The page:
Backed By HHS — and Up to $237M — Nursing Home Action Network Targets Infection Control

As part of an effort to bolster the implementation of evidence-based infection prevention and safety in nursing homes, a federal agency within the Department of Health and Human Services (HHS) is establishing a National Nursing Home COVID Action Network, supported financially by the Provider Relief Fund.

The Agency for Healthcare Research and Quality (AHRQ), part of HHS, is partnering with the University of New Mexico’s ECHO Institute in Albuquerque and the Institute for Healthcare Improvement (IHI) in Boston to establish the network, which will provide free training and mentorship to nursing homes across the U.S.

Project ECHO, or Extension for Community Healthcare Outcomes, includes more than 250 training partners across the country; its initial establishment and evaluation was funded by AHRQ starting in 2004.


The network is being created through an AHRQ contract worth up to $237 million, part of the almost $5 billion Provider Relief Fund authorized earlier this year under the Coronavirus Aid, Relief, and Economic Security (CARES) Act.

“Protecting vulnerable older Americans in nursing homes is a central part of our fight against COVID-19, and we’ve learned that improving infection control in many nursing homes is not a matter of will but of skill,” HHS Secretary Alex Azar said in a press release announcing the network. “AHRQ is deploying its unique expertise in partnership with Project ECHO and IHI to help nursing homes protect both their residents and staff from the virus, slowing the spread and saving lives.”

The ECHO Institute is recruiting large health centers and academic medical centers across the U.S. to serve as training hubs, and nursing homes certified to participate in the Medicare and Medicaid programs will be able to take part in a 16-week training program, with a standardized curriculum developed by IHI, according to the release.


The curriculum will be refined as the pandemic situation changes, but some of the topics for the early weeks will include:

  • Best practices in the use of personal protective equipment (PPE) for COVID-19
  • Minimizing COVID-19 spread
  • Testing
  • Clinical management of asymptomatic and mild cases

Nursing homes “that actively participate” will be eligible for $6,000 to cover staff training time. The sessions will be weekly and virtual, facilitated by small teams of subject matter and quality improvement experts, combining short lectures with case-based group learning, according to the press release. Peer-to-peer learning will also be available between sessions.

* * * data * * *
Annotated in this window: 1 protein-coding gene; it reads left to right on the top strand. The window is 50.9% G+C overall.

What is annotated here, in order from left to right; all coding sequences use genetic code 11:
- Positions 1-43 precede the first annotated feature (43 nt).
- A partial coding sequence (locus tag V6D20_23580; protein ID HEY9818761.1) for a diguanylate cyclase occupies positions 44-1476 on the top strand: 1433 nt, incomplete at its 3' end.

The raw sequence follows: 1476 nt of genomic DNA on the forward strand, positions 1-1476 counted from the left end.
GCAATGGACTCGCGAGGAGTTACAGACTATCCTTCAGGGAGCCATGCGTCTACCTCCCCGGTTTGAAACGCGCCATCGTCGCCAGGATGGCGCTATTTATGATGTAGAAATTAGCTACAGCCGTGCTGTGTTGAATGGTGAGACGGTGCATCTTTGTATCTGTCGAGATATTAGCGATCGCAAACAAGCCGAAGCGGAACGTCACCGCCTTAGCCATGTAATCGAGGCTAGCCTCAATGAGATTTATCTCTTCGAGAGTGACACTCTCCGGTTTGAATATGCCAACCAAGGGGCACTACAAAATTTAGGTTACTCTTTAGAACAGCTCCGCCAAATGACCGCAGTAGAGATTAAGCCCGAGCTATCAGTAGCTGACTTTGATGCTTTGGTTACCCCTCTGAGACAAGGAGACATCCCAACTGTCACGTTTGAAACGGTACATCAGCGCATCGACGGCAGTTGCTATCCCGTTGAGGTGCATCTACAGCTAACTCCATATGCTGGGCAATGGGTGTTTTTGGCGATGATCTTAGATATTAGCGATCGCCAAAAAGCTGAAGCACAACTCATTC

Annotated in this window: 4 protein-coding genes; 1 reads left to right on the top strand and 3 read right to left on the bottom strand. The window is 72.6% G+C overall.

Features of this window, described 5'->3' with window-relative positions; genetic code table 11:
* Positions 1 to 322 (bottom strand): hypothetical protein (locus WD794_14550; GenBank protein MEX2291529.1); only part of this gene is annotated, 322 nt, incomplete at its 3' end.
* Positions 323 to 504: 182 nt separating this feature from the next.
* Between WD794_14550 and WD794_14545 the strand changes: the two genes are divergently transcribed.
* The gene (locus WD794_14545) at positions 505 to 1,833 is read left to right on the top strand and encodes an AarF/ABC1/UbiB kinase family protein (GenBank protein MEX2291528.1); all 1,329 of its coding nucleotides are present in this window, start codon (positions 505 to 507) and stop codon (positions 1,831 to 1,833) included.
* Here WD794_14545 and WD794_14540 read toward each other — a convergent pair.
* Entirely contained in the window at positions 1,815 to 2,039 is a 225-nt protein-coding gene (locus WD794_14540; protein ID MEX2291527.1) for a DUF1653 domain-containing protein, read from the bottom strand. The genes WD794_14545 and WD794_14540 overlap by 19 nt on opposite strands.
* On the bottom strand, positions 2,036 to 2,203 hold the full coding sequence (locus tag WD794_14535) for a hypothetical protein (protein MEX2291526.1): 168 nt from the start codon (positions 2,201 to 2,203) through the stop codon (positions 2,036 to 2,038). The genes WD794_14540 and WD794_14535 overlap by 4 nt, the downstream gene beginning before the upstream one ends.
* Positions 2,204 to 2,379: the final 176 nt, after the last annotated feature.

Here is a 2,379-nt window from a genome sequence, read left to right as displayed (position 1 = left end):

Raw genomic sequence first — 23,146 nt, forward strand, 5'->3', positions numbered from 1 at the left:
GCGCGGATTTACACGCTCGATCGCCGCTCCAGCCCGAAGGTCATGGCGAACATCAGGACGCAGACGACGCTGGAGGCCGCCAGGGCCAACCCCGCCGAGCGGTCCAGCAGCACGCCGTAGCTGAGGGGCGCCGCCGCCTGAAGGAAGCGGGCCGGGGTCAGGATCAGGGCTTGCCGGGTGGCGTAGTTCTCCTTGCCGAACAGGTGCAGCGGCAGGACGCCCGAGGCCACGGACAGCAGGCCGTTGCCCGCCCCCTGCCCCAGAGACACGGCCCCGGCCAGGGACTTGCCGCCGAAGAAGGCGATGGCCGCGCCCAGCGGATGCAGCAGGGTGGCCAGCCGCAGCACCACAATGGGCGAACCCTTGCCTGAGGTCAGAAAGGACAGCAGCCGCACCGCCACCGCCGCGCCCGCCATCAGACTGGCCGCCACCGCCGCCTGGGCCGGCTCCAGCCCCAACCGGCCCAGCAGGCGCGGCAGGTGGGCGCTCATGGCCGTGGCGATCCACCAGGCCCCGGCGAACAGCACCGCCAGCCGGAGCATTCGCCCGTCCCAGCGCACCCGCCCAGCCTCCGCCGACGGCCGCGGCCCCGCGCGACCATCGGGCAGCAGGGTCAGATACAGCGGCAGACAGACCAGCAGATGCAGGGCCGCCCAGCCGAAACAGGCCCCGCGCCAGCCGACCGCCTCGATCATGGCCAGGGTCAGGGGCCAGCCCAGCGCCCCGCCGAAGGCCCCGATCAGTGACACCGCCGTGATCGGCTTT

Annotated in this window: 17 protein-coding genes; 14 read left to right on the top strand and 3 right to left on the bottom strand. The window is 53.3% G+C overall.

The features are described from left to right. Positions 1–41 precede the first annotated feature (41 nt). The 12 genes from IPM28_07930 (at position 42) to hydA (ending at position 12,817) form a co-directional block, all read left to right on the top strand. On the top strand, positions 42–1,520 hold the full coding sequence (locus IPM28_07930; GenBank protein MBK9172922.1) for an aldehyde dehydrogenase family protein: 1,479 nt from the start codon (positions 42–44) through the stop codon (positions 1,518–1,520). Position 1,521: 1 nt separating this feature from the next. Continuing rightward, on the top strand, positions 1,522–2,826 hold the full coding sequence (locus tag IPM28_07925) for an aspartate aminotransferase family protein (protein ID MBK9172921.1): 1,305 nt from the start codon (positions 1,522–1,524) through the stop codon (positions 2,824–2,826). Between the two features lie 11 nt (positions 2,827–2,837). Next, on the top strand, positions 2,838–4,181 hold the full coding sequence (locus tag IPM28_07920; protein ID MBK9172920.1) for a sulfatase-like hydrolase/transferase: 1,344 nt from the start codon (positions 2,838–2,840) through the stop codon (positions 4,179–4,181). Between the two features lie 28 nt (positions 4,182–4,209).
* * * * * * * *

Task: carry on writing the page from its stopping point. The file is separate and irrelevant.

“Expanding the use of proven safety practices will directly benefit nursing home residents and staff members and help save lives,” AHRQ director Gopal Khanna said in the release. “AHRQ has a proven track record of producing science and research to address critical needs such as responding to COVID-19 and achieving 21st century care for all Americans. We are pleased to be working with the ECHO Institute and IHI on this new initiative.”

Two of the largest nursing home trade groups, the American Health Care Association (AHCA) and LeadingAge, also featured in the announcement of the initiative.

“Collaborative education and shared learning is critical for our nonprofit nursing home members on the front line of this pandemic, under often challenging conditions,” Katie Smith Sloan, president and CEO of LeadingAge, said. “Access to mentors, local experts, community peers, and resources, with a focus on continuous improvement, will go a long way to help mitigate the virus’ spread and ensure the health and safety of older adults.”

Mark Parkinson, the president and CEO of AHCA, said provider participation in the network was “strongly encouraged” by the association.

“The ECHO model is a proven approach that brings experts and providers together to learn and solve clinical and operational challenges,” he said in the release. “We strongly encourage providers to participate in the COVID Action Network to get access to experts and learn the latest best practices to prevent the spread of COVID-19.”

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